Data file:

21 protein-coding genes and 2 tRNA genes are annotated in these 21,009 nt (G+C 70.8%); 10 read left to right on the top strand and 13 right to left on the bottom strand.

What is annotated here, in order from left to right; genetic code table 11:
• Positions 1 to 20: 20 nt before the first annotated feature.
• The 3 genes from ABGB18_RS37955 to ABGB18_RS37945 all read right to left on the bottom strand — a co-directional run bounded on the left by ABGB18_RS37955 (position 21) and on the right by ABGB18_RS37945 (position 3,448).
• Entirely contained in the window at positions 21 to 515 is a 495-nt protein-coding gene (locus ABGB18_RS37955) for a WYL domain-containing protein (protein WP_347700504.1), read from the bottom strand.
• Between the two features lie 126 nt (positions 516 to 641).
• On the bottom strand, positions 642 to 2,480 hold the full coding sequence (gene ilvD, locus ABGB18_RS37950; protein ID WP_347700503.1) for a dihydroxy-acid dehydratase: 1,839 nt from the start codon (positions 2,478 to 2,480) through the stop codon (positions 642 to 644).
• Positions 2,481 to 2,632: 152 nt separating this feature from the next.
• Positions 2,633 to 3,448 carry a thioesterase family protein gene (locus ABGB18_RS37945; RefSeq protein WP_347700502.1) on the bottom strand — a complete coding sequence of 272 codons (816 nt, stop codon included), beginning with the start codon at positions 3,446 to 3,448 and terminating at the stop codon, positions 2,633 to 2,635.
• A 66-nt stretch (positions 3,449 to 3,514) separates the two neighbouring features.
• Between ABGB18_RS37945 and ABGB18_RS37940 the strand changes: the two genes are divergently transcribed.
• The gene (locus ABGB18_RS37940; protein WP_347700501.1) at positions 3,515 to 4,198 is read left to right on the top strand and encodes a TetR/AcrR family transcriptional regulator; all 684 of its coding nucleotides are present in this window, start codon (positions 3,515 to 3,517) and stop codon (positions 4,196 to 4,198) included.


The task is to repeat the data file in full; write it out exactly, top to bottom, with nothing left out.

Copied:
21 protein-coding genes and 2 tRNA genes are annotated in these 21,009 nt (G+C 70.8%); 10 read left to right on the top strand and 13 right to left on the bottom strand.

What is annotated here, in order from left to right; genetic code table 11:
• Positions 1 to 20: 20 nt before the first annotated feature.
• The 3 genes from ABGB18_RS37955 to ABGB18_RS37945 all read right to left on the bottom strand — a co-directional run bounded on the left by ABGB18_RS37955 (position 21) and on the right by ABGB18_RS37945 (position 3,448).
• Entirely contained in the window at positions 21 to 515 is a 495-nt protein-coding gene (locus ABGB18_RS37955) for a WYL domain-containing protein (protein WP_347700504.1), read from the bottom strand.
• Between the two features lie 126 nt (positions 516 to 641).
• On the bottom strand, positions 642 to 2,480 hold the full coding sequence (gene ilvD, locus ABGB18_RS37950; protein ID WP_347700503.1) for a dihydroxy-acid dehydratase: 1,839 nt from the start codon (positions 2,478 to 2,480) through the stop codon (positions 642 to 644).
• Positions 2,481 to 2,632: 152 nt separating this feature from the next.
• Positions 2,633 to 3,448 carry a thioesterase family protein gene (locus ABGB18_RS37945; RefSeq protein WP_347700502.1) on the bottom strand — a complete coding sequence of 272 codons (816 nt, stop codon included), beginning with the start codon at positions 3,446 to 3,448 and terminating at the stop codon, positions 2,633 to 2,635.
• A 66-nt stretch (positions 3,449 to 3,514) separates the two neighbouring features.
• Between ABGB18_RS37945 and ABGB18_RS37940 the strand changes: the two genes are divergently transcribed.
• The gene (locus ABGB18_RS37940; protein WP_347700501.1) at positions 3,515 to 4,198 is read left to right on the top strand and encodes a TetR/AcrR family transcriptional regulator; all 684 of its coding nucleotides are present in this window, start codon (positions 3,515 to 3,517) and stop codon (positions 4,196 to 4,198) included.